This isn’t going anywhere fast, but it could prove lucrative for consultants and lawyers because these dispute-settling cases tend to drag on for months and months, if not years.

There is another fly in the ointment: the U.S. has failed to appoint people to act as adjudicators for WTO disputes-settling panels.

This will probably end only after Trump is either ousted from the presidency or gets over-ruled by the Senate.                           

Thursday, October 18, 2018

Thompsons grain involved in U.S. buyout

Thompsons Ltd. of Blenheim is at the centre of Andersons, Inc., purchase of the Lansing Trade Group.

The two companies each own half of Thompsons which they bought in 2013.

Anderson’s will pay about $305 million US to buy the 67.5 per cent of Lansing that it did not already own.

LTG shareholders will get about $175 million in cash and about $130 million in unregistered Andersons shares.

Thompsons is the dominant grain and food-grade bean handler and crop input provider in extreme Southwestern Ontario. It has 12 locations in Ontario and Minnesota.

LTG has a trading desk in Chatham and holds a 38 per cent stake in Providence Grain Group of Alberta.

LTG also owns a grain business in Hamilton and deals in feeds such as distillers grains, wheat middlings, protein meals and cottonseed and in ethanol, natural gas liquids and frac sand. 

Cow in Scotland had BSE

Government officials in Scotland said routine testing has turned up the first case of Bovine Spongiform Encephalopathy (BSE, or mad cow’s disease) in almost a decade in that country.

Thousands of cattle were culled in the 1990s to stop the spread of the brain-damaging and fatal disease.

The infrected cow was detected on a farm in Aberdeenshire, officials said.

Restrictions have been put in place at the unnamed farm as an investigation is carried out into the source of the disease.

Scotland’s Chief Veterinary Officer Sheila Voas said: “While it is too early to tell where the disease came from in this case, its detection is proof that our surveillance system is doing its job.

The animal did not enter the food chain, officials said.

Salmonella outbreak traced to chicken

The Centers for Disease Control and Prevention (CDC) says recent outbreaks of salmonella food poisoning are so widespread and involve so many different suppliers that the cause “might be widespread in the chicken industry”

This strain - salmonella infantis - is resistant to some antibiotics and has infected 92 people in 29 states, the CDC said Wednesday, adding that 21 people have been hospitalized but nobody has died.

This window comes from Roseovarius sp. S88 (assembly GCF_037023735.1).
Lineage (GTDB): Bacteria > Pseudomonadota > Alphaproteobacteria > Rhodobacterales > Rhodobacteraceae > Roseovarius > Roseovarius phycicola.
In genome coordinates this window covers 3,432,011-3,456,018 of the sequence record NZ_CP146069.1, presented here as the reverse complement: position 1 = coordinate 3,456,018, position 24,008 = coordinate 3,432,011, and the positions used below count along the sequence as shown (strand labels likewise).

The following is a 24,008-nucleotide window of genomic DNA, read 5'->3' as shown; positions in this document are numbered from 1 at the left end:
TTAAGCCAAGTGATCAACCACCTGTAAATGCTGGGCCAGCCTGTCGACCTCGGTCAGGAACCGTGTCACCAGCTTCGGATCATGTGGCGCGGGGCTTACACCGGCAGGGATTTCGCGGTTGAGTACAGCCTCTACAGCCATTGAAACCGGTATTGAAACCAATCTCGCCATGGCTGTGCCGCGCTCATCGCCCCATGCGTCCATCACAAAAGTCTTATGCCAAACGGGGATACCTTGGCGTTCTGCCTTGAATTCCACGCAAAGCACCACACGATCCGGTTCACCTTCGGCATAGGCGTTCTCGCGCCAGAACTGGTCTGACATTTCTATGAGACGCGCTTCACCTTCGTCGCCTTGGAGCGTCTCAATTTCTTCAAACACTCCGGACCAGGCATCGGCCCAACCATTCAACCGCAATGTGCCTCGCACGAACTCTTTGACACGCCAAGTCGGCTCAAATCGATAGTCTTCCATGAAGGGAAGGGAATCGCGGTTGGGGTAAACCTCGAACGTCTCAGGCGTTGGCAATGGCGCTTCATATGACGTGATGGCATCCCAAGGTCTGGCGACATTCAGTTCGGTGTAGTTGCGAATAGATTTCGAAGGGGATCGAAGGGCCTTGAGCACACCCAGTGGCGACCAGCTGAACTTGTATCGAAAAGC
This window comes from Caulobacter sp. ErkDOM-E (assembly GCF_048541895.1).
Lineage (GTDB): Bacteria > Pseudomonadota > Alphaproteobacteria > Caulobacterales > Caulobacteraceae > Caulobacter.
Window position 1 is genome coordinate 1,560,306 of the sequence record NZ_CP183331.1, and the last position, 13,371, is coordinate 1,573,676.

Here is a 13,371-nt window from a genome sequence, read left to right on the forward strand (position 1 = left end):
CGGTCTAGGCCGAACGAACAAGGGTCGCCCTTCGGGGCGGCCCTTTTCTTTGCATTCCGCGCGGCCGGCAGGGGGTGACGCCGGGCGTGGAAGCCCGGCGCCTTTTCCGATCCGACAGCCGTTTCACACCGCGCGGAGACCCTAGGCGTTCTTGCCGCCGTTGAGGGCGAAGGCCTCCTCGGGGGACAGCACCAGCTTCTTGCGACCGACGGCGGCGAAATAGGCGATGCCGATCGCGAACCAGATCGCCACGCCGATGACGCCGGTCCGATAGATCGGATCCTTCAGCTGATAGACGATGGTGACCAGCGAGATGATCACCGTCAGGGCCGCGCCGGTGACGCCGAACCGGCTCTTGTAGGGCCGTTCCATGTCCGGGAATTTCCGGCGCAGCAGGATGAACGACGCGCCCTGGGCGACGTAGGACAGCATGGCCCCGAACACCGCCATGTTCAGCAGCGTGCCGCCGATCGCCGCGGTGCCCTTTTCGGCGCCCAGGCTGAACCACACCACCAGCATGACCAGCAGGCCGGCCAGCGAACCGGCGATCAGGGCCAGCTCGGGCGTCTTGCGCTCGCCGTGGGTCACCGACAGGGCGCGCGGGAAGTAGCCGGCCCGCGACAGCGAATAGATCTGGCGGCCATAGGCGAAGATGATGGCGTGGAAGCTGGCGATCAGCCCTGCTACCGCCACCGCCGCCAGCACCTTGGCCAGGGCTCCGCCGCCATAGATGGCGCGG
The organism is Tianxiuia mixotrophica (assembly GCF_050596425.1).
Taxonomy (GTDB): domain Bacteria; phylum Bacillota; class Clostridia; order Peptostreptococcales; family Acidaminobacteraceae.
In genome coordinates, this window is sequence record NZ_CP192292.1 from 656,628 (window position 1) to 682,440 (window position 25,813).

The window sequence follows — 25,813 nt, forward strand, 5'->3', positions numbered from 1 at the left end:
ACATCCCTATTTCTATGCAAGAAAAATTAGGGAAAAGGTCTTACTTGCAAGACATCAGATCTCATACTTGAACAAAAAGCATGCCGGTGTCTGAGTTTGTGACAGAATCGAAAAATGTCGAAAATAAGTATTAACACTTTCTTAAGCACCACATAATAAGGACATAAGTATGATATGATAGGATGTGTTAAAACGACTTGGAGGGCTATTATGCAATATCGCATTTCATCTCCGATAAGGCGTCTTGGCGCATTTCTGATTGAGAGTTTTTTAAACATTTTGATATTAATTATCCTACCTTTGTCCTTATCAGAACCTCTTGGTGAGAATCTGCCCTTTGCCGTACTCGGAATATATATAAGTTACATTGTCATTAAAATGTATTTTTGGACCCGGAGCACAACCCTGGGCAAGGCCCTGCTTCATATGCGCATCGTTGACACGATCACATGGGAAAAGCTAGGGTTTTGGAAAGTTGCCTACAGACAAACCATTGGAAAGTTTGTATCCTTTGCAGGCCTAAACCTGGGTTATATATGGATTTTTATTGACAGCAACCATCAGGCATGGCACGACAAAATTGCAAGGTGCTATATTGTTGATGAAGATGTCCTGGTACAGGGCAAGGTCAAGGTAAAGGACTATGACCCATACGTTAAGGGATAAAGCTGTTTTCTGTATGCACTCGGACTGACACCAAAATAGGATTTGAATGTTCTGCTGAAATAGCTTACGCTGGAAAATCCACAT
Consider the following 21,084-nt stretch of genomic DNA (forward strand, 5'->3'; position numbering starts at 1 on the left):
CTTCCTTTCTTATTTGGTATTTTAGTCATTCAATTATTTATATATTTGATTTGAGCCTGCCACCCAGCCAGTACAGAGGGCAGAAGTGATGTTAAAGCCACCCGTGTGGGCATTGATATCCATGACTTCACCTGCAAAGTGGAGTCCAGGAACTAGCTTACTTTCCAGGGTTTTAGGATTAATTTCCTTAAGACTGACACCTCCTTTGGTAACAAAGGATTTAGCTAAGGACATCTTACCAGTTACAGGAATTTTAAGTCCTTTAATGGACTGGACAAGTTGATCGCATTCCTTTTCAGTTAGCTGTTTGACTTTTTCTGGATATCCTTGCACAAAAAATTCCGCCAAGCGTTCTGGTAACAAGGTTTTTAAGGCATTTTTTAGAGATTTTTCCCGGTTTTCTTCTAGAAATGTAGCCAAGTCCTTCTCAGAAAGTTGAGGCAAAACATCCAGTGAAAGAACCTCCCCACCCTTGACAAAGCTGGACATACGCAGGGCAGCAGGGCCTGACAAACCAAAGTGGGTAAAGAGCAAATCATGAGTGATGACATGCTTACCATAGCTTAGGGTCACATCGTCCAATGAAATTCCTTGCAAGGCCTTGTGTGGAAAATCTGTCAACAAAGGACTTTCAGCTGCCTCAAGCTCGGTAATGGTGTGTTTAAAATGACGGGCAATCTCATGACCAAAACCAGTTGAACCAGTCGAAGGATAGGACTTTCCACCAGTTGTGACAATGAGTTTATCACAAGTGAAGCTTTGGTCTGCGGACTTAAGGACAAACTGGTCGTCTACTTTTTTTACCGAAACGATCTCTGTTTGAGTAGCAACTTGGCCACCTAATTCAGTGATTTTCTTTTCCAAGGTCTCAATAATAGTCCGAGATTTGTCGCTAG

The DC said it had not yet linked the raw chicken products or live chickens to one lone supplier.
People who got sick reported eating different brands of chicken products purchased from many different locations.
The agency said the outbreak strain had been identified in samples “taken from raw chicken pet food, raw chicken products, and live chickens.”

Canadian supply management means very little U.S. chicken is imported.

Maple Leaf hires public relations expert

Maple Leaf Foods Inc. has hired Janet Riley who is the public affairs director for the North American Meat Institute.

The institute said she will remain there for the rest of this year, handling not only public affairs, but also membership, education, the production center and the IT department.

One of her roles has been responding to the hot-button animal welfare issues, such as sow gestation crates and the on-farm use of antibiotics.

NAMI chief executive and president Julie Anna Potts called Riley’s tenure with NAMI “stellar”.

She said Riley consistently made herself available to have conversations with meat industry critics, provided strategic counsel to NAMI members when needed and served as "Queen of Wien" of the National Hot Dog & Sausage Council, which she founded in 1994.

“I am certain we will continue to draw on Janet’s expertise on issues ranging from animal welfare to sustainability to crisis management,” Potts said, noting that Maple Leaf Foods is a member of the institute.

HelloFresh is buying Chefs Plate

HelloFresh of Berlin, Germany, has struck a deal to buy Chefs Plate of Etobicoke. Both are in the meal kit business. 

HelloFresh said in making the announcement that the combined companies will lead the meal kit market in Canada, targeting revenues of about $200 million next year.

The price is somewhere in the middle of double digits, the company said, which apparently means about $50 million.

The integration will provide wider product variety and procurement, production and marketing synergies of some $10 million, company officials said in a news release.

“The integration of Chefs Plate is clearly such a unique opportunity to expand our leadership position across North America,” said Thomas Griesel, chief operating officer and co-founder of HelloFresh. 

“Canada is one of our fastest-growing markets that shows high consumer demand for meal kits. Chefs Plate is the perfect fit for HelloFresh to form the unrivalled market leader,” he said.